John Willshire Carrera
For the Clinical Program at Harvard Law School, the past weeks of the COVID-19 pandemic have been a time to mobilize. As the clinics have moved to working remotely, their work has continued with new urgency.
January 6, 2017
Sixteen Harvard Law School faculty members have joined thousands of other law professors across the country in signing a letter opposing Republican U.S. Senator Jeff Sessions’s nomination as United States Attorney General... Law School professor Ronald S. Sullivan Jr., who signed the letter, said Sessions’s record on voting rights, especially for minorities, is deeply troubling to him. “The aim of the letter is to raise the significant issues about voting, which is fundamental to our democratic experiment and, once these issues are raised, we hope that the committee and the citizenry in general would not support this nominee,” Sullivan said. “We certainly think that, party affiliation aside, no Attorney General should have taken such a radical view about voting rights laws.”
October 14, 2014
Harvard Law School students with the Harvard Immigration and Refugee Clinical Program (HIRC) were working with Greater Boston Legal Services on a case involving a Guatemalan man in the summer of 2013 when they collectively had an “aha” moment. The pressure was high, and everybody was working on two sets of legal briefs that were due before the court. “We were having a meeting here, and all of a sudden everybody understood what was on the table, and the writing was very powerful,” said John Willshire Carrera, co-director of the HIRC site at Greater Boston Legal Services. The HIRC program trains students to represent refugees seeking asylum in the United States, as well as other immigrants, said Deborah Anker, the program’s director and a clinical professor of law.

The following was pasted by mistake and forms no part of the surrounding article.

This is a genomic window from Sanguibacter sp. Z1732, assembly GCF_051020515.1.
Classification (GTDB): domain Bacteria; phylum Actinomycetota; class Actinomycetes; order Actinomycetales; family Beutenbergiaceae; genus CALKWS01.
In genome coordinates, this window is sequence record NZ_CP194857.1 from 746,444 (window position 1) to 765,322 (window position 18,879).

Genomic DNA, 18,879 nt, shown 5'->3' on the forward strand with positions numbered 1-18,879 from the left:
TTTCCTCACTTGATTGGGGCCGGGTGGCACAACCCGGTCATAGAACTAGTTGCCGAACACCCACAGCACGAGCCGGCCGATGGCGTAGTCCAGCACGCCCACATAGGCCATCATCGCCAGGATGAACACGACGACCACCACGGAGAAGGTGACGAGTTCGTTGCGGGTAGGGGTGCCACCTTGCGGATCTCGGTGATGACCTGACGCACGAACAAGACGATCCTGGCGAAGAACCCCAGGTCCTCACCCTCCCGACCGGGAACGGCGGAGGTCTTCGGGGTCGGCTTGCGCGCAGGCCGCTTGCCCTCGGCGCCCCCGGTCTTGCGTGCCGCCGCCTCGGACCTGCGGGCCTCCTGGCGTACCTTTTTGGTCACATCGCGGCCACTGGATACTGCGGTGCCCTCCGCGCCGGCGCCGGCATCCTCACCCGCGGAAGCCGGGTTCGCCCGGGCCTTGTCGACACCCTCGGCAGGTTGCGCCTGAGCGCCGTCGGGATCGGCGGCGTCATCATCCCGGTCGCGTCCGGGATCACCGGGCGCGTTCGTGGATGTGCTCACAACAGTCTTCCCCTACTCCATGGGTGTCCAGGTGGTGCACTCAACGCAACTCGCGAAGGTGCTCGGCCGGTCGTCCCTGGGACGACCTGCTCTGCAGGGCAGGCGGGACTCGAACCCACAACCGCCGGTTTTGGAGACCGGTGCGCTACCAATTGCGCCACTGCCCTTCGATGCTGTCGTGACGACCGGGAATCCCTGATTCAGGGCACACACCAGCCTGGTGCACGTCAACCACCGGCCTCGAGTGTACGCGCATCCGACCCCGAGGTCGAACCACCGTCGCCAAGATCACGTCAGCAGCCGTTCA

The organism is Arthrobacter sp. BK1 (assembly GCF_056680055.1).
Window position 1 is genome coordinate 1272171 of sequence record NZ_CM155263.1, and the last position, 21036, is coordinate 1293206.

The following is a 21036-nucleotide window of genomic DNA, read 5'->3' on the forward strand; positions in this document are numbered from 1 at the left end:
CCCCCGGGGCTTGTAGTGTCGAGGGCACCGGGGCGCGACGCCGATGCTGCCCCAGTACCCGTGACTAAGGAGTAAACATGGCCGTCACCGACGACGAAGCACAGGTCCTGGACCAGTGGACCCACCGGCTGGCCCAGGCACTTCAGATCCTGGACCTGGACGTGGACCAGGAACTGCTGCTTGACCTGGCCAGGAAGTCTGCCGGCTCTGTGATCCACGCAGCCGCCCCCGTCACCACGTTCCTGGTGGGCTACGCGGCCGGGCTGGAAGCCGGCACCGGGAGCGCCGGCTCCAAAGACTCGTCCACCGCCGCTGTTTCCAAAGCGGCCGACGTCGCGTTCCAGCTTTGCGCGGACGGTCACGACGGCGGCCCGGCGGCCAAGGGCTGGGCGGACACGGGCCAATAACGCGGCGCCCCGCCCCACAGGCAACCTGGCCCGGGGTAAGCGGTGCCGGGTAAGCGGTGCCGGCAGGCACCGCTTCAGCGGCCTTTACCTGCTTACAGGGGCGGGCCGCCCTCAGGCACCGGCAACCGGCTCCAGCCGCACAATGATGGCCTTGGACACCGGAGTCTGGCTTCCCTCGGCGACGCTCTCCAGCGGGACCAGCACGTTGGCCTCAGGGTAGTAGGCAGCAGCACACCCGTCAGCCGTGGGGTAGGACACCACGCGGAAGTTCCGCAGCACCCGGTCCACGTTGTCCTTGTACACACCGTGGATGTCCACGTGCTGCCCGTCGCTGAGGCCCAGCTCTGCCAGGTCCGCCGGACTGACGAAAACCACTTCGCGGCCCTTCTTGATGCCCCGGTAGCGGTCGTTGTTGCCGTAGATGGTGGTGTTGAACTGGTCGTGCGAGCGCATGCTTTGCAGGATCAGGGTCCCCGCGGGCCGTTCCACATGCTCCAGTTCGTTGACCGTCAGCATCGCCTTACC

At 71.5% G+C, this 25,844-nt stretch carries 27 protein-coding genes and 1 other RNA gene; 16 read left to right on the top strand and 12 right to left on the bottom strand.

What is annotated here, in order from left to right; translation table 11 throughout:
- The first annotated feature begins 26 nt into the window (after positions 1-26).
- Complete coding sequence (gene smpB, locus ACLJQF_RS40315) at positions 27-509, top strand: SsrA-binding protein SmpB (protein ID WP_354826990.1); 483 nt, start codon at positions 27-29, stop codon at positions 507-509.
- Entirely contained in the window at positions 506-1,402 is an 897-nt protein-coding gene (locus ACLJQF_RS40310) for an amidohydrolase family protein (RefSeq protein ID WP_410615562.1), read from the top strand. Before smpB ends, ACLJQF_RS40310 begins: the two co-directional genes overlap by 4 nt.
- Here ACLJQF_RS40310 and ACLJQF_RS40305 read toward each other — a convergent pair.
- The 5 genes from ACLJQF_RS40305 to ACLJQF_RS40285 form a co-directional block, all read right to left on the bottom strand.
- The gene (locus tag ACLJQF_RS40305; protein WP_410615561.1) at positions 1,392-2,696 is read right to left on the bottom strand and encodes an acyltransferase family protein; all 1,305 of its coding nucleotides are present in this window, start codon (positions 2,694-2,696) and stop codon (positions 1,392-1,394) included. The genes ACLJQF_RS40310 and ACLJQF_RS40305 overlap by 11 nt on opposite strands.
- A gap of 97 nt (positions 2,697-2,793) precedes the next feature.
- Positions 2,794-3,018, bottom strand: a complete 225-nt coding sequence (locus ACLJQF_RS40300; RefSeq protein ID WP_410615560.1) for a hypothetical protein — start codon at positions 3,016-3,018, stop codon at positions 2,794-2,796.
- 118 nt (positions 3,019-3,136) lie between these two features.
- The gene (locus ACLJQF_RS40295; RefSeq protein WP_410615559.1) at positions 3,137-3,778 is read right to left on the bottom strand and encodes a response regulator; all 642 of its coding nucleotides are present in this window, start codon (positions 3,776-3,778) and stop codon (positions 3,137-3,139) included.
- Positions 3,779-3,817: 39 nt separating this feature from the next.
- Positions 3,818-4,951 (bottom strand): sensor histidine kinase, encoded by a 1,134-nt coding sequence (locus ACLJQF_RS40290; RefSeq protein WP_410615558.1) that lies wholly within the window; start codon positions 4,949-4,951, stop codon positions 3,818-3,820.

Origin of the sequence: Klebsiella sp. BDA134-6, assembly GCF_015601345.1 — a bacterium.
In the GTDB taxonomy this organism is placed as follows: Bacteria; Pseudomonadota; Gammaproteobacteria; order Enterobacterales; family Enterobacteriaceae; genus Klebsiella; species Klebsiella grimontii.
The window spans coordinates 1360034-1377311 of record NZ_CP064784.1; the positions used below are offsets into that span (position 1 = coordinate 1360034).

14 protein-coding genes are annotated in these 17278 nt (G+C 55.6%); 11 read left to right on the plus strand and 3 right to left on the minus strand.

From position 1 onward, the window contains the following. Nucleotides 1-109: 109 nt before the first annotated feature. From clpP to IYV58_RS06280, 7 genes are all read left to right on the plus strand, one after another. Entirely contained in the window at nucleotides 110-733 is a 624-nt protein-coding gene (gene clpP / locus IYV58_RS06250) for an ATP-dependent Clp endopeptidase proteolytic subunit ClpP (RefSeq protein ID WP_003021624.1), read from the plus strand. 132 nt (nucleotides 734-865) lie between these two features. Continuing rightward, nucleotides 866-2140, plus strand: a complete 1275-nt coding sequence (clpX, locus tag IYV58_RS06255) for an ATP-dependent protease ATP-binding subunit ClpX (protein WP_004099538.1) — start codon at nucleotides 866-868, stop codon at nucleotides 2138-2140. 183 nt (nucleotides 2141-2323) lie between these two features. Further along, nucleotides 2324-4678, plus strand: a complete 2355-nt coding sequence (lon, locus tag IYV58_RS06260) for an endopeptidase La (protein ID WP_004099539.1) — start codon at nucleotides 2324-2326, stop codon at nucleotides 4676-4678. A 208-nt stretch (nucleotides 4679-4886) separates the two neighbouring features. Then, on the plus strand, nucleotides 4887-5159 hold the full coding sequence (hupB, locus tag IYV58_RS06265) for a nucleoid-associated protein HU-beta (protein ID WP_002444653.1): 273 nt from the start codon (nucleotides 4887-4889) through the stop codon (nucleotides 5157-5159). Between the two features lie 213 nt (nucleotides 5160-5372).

September 8, 2014
It was the luckiest of breaks, in a life long overdue for one. Manuel Ordonez-Quino sat in a detention center in El Paso, awaiting deportation to Guatemala. Swept up in the massive raid on a New Bedford factory in 2007, immigration officials said he had agreed to leave the country. But some of his fellow detainees told lawyers that was impossible. Ordonez-Quino was deaf, they said. An indigenous Maya, he spoke only Quiché, not English or Spanish. He could not have understood what was happening to him, let alone agreed to it. So John Willshire-Carrera and Nancy Kelly of Greater Boston Legal Services and the Harvard [Immigration and Refugee [Clinical] Program took on his case. That one stroke of good fortune will change not only Ordonez-Quino’s life, but many others.
August 27, 2014
The Board of Immigration Appeals (BIA) issued a ground-breaking decision yesterday that recognized domestic violence as a basis for asylum. The court’s decision…
August 5, 2014
When he arrived at the Texas border, Celvyn Mejia Romero was a scared 10-year-old, with a machete scar and memories of a murdered uncle as reminders of why he'd embarked on a long, perilous journey from Honduras…"He explained the harm he had suffered but he couldn't really explain the underlying reasons," John Willshire-Carrera, co-managing director of the Harvard Immigration and Refugee Clinic at Greater Boston Legal Services, says of his client…"The process has become more responsive to children's needs ...," says Nancy Kelly, the Boston clinic's co-managing director. "On the other hand, a series of decisions have been made which seem to be making it harder for children who, in our opinion, are true refugees from getting relief because of the way gang-related harm is viewed."